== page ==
Last night the History Channel—which, for those of you keeping score, plans to begin a new season of Ancient Aliens on April 28—devoted three hours of prime time to a new installment of the giant-hunting Vieira Brothers’ ongoing quest, first broadcast in 2015, to investigate the “mystery” of the Dare Stones, a Depression-era hoax meant to explain where the colonists of the abandoned English settlement at Roanoke had gone to. While we have pretty good evidence today that they joined up with Native Americans on Hatteras Island, believers in the Dare Stones maintain that these rocks prove that they ventured into Georgia. Unfortunately, History did not make a screener of the show available (all A+E Networks properties are stingy that way), and I had better things to do than spend three (!) hours watching Return to Roanoke: Search for the Seven, a sequel to 2015’s dull outing, Roanoke: Search for the Lost Colony. As I understand it, the first hour was a condensed rerun of the 2015 escapade, with further developments occurring in the two-hour sequel. I will try to watch and review it for tomorrow.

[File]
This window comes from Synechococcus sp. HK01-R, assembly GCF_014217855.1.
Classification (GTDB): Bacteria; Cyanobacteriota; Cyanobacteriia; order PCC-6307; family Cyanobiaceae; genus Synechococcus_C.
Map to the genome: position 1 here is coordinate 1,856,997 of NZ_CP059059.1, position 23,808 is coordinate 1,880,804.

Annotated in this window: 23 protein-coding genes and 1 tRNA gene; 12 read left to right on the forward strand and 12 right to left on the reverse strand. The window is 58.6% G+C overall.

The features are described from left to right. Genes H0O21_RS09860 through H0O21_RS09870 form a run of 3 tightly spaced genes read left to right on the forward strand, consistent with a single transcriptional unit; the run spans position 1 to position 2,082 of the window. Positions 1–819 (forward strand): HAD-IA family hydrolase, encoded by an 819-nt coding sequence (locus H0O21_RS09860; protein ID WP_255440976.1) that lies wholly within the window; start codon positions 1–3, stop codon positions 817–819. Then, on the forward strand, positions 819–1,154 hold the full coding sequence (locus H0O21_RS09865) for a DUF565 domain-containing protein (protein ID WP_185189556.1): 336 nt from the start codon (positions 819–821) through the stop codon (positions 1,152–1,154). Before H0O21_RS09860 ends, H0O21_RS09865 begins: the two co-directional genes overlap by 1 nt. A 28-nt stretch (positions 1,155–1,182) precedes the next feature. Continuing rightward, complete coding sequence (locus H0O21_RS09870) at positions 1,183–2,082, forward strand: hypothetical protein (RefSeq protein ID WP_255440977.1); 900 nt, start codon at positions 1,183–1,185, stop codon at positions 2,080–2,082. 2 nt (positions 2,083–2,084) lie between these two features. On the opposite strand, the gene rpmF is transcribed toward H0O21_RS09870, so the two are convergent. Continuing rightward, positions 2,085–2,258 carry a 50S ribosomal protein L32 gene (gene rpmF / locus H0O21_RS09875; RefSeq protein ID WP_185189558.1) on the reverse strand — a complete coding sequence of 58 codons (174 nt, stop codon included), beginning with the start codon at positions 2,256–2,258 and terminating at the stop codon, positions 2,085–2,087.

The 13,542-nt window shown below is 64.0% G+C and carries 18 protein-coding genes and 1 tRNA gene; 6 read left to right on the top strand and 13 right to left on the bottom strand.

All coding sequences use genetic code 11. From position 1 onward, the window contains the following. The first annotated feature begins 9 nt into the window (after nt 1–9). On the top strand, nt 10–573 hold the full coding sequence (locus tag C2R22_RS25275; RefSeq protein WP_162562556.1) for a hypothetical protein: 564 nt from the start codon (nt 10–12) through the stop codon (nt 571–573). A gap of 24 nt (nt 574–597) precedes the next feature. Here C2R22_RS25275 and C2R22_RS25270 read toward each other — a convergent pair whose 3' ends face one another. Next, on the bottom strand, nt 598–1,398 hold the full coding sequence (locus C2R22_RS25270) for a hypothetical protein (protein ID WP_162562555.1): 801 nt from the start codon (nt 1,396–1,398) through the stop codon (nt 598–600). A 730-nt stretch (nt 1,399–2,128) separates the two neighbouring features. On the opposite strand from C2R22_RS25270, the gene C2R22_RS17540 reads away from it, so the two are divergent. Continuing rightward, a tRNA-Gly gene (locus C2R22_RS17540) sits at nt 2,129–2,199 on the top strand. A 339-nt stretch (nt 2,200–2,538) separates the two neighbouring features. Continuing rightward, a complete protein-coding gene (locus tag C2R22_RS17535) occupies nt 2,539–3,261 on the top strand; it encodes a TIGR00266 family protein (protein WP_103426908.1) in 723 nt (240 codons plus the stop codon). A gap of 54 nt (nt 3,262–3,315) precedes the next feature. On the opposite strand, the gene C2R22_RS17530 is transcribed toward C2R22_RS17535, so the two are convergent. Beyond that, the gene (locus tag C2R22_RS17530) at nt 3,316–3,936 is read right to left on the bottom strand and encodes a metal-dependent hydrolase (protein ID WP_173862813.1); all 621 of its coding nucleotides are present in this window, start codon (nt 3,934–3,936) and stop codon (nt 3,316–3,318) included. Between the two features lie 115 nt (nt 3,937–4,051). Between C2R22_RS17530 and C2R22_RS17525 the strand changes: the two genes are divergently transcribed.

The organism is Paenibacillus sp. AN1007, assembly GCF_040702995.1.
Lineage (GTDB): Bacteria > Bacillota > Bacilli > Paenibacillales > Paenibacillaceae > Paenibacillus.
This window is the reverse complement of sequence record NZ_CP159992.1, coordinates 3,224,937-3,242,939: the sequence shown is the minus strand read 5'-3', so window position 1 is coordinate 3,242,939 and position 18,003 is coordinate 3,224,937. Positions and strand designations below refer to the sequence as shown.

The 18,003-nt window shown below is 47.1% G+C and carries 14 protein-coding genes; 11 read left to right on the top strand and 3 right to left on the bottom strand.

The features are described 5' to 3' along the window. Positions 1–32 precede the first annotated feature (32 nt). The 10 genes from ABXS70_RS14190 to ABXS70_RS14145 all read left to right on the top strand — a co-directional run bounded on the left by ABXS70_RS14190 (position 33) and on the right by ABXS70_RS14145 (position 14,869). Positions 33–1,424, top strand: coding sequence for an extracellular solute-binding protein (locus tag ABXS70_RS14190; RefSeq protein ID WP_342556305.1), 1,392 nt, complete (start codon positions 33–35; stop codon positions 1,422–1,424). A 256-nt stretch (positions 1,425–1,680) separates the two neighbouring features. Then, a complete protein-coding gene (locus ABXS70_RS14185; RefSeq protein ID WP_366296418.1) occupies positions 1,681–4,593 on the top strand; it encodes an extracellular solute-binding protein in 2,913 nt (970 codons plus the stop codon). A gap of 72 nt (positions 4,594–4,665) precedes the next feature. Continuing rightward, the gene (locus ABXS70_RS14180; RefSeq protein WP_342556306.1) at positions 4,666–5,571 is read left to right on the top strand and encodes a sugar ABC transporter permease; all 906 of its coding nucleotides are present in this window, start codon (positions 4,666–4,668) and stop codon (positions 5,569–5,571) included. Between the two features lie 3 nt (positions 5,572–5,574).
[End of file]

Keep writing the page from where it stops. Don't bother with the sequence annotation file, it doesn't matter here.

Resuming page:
On Friday, conspiracy theory Alex Jones, whose InfoWars website is reportedly under investigation for ties to Russian propaganda, apologized to the owner and staff of the pizzeria he fingered as the centerpiece of the fictitious “Pizzagate” anti-Hillary Clinton conspiracy. The man who fired a gun inside the pizzeria while “investigating” Jones’s claims cited Jones as the reason for his actions. Jones did not admit to being wrong about Democratic politicians operating a child sex slave ring out of the non-existent basement of Comet Ping Pong pizzeria, but instead apologized only insofar as “our commentaries could be construed as negative statements” about the pizzeria, its owner, or its employees. Jones encouraged those who repeated his false claims to apologize as well, but as of this writing ancient astronaut theorist David Wilcock, who made Pizzagate the centerpiece of his ramshackle cosmology and the promise of the anti-liberal, anti-alien liberation to come, has not retracted his extremist views about the pizzeria. Meanwhile, according to The Hill editor Will Sommer, a small Pizzagate activist rally in Washington this weekend descended into mutual recriminations as participants argued over Christian angelology, clashed over whether Jews are behind the pseudo-scandal, and could not decide how many other right-wing conspiracy theories to endorse.
Would You Believe Yoga Can Prove the Olmec Came from Vedic India? This Man Does, and Graham Hancock Wants You to Meet Him